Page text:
How to Win Friends & Influence People
Whomever it was that said, “No man is an island”, obviously the source hadn’t ever met a SOG agent.
He might not be alone planetside, but it was close enough to the same. The rest of the SOGs were so scattered, so entrenched and hidden. The support staff was staged off-planet—nearby, but certainly not close enough to drop in for a spot of tea. He was, for all intents and purposes, on his own. Not a single shred of his kit, outfit, or weaponry was traceable.
Plausible deniability. If he got in a bind or fell into Doctrine hands, the Alliance wouldn’t even bother denying he was theirs. He wouldn’t be a blip on the radar. His cover story for being here would be weak, at best, should he be connected with the Alliance.
Given his prowess as a linguist, he could keep them guessing for a while if he were caught. He let the memories of SpecOps training resurface then; the immeasurable time out of time, spent in sensory deprivation in enemy hands, being tortured, questioned, assaulted, abused. His handlers had mercilessly put him through anything and everything, pushed at his psyche, sense of self, and loyalties.
There was one thing they hadn’t done, though. And because of that, he hadn’t broken.
He could still feel the faint scars on his back sometimes, from that final beating, when his handler had gone further than intended out of sheer frustration. They were a web of lines across his shoulder blades; Mike used them as a reminder that where one man had stopped, the enemy who caught him would pick up the reins with gusto, given the chance.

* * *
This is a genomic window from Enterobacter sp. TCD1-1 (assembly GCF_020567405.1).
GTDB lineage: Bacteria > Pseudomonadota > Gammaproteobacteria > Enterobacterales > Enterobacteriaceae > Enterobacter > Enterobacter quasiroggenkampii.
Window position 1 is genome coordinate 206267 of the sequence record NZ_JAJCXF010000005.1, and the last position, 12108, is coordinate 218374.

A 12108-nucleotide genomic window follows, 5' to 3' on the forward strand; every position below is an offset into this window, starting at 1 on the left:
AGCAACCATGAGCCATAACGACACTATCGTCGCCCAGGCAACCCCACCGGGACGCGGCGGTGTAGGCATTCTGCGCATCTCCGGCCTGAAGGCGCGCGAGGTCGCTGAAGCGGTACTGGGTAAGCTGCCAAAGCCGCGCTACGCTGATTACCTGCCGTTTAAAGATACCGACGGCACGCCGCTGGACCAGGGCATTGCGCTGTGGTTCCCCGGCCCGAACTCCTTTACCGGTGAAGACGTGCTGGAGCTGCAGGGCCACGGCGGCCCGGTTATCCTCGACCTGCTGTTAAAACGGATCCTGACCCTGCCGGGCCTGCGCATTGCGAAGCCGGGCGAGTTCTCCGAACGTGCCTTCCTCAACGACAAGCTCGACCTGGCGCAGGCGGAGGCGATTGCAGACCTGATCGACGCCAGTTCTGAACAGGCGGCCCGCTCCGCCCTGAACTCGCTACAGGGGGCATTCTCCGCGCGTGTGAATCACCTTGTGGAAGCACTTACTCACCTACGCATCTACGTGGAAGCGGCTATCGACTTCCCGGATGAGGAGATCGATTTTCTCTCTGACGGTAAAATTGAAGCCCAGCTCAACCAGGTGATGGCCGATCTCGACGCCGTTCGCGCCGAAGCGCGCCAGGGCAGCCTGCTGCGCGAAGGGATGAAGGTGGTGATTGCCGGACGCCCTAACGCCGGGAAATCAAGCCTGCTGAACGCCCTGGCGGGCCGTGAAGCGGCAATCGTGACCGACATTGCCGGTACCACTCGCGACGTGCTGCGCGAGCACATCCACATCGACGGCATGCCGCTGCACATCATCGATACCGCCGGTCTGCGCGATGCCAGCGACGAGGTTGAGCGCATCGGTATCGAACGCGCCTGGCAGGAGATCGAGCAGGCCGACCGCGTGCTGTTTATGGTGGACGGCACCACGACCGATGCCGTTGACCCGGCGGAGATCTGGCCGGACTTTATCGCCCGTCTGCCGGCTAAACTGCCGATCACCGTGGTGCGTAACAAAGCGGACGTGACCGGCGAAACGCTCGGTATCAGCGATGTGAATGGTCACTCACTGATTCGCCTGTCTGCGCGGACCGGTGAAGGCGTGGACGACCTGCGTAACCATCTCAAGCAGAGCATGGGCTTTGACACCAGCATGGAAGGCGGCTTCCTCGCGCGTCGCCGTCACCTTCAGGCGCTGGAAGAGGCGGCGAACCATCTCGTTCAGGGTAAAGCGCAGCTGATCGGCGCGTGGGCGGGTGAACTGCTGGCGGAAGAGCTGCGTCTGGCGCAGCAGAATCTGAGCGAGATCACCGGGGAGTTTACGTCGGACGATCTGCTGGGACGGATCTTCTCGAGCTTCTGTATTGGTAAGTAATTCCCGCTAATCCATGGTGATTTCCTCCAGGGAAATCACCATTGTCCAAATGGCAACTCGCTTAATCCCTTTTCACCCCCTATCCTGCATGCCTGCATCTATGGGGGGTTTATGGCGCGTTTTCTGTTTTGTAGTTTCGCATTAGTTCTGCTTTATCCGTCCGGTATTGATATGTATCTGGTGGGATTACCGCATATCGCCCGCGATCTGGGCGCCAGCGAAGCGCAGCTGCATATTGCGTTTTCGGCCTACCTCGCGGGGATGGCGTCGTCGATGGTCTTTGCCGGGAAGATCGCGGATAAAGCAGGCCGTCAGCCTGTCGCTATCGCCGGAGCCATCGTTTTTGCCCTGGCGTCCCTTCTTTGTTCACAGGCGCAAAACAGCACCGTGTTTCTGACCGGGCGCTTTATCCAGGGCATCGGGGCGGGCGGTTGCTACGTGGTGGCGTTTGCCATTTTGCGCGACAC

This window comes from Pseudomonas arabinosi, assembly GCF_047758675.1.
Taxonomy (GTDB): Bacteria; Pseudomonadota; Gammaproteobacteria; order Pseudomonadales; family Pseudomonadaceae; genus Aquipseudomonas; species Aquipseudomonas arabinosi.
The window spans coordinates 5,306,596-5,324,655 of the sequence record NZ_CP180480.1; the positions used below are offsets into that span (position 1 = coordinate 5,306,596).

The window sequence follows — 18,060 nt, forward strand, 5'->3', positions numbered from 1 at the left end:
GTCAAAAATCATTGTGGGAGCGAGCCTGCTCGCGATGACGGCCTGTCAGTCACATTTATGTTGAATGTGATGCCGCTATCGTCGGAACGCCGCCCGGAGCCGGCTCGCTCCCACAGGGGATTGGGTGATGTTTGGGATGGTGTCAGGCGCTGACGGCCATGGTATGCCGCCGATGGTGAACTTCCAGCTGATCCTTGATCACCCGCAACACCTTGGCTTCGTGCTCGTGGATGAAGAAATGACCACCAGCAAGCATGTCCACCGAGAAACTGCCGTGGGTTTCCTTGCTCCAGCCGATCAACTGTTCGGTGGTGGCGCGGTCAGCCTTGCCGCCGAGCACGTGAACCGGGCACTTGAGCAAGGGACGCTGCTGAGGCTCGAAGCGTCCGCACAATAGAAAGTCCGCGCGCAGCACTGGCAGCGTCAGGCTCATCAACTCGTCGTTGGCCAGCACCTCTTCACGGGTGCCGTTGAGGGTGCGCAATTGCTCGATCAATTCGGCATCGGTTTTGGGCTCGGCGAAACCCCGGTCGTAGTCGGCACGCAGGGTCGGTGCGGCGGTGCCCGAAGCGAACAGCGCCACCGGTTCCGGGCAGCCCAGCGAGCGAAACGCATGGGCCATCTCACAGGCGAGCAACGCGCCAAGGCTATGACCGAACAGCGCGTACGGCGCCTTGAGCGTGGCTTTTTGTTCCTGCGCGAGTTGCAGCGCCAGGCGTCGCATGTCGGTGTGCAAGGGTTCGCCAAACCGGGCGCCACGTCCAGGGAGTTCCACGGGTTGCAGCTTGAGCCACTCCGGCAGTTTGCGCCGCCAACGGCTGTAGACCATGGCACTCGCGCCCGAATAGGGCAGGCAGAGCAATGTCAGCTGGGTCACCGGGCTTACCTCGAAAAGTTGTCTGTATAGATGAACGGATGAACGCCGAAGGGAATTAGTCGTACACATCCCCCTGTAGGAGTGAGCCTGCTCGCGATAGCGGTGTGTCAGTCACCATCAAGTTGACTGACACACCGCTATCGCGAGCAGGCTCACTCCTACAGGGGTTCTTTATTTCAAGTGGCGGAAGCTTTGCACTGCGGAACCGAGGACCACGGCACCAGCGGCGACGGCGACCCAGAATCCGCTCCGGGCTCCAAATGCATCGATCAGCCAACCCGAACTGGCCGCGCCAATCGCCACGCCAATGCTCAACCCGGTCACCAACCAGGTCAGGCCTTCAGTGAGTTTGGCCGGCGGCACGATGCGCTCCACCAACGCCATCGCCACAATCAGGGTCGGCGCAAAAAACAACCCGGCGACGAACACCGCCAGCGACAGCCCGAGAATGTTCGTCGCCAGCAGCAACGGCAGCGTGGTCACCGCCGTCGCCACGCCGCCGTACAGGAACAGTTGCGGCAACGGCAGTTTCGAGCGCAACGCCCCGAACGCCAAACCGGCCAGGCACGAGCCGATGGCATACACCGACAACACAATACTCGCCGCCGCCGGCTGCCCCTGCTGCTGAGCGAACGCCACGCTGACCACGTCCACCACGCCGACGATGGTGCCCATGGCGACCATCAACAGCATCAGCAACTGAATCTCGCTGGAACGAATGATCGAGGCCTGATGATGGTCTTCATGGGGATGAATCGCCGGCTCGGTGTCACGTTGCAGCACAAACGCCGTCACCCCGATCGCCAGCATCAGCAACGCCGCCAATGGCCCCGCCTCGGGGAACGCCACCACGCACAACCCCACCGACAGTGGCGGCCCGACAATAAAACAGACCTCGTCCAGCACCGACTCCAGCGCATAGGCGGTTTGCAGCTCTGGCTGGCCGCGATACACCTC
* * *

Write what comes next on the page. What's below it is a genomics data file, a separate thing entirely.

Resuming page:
As far as the Alliance was concerned, he had no rank, no affiliation, no serial. He didn’t exist. The only way to determine otherwise would be to scan his skull.
On that tiny sliver of datachip was a code. A ciphered code that only the SOG headquarters had the key for. It linked to a database file somewhere with his vitals, his military record. His birth name.
Andrew Miguel Villanova, age 32 standard years. Sixth-degree black belt. Graduated suma cum laude, Alliance Military Academy. After that, his file degenerated into acronyms, with the layered encryption of secrecy clearances dictating just how much a reader might be privileged to see.
At times, he suspected that even he didn’t have sufficient clearance to read everything in his own file. ADoD was always good for a laugh.
They’d dumped him on this gods-forsaken planet because of his linguistic skills. It had taken a little time to learn the rudiments of Cirrokan, a little longer to pick up the nuances of an authentic accent—but only because he obsessed over the slightest sound. With a little encouragement from Cirroko’s merciless sun, the influence of his mother’s dark skin and his father’s sun-loving complexion had his skin as dark as the natives.
He knew he wouldn’t pass for one of them upon close inspection; too healthy, too tall, too…honed. And the eyes didn’t quite fit. The changeable hazel stayed dark so long as Mike remained calm, cool and collected. Which was why his training came in handy. Look inconspicuous. Look natural. Lie, with every inch of your body. Radiate the belief that you belong, that you aren’t of consequence, that you aren’t worth noticing, and your body language will do the rest.
He’d mastered that particular skill, that being who you believed yourself to be. A little too well, his handlers said. He passed his final test without them realizing it. There was a briefing he wanted to hear, so he walked into a closed session of ADoD’s Joint Chiefs, sat down and inserted himself into the discussion on the state of Doctrine affairs in the Cirroko planetary system. He’d done it so smoothly that none had ever been the wiser.
The Primus Inter Pares, every bit as fooled as the rest of the Chiefs in attendance, had not been pleased. “Get him planetside. Now,” had been the official Alliance response to the detailed explanation of his infiltration. And it hadn’t been a friendly tone, either.
So…yeah. No friends were waiting back there at ADoD, that’s for sure.
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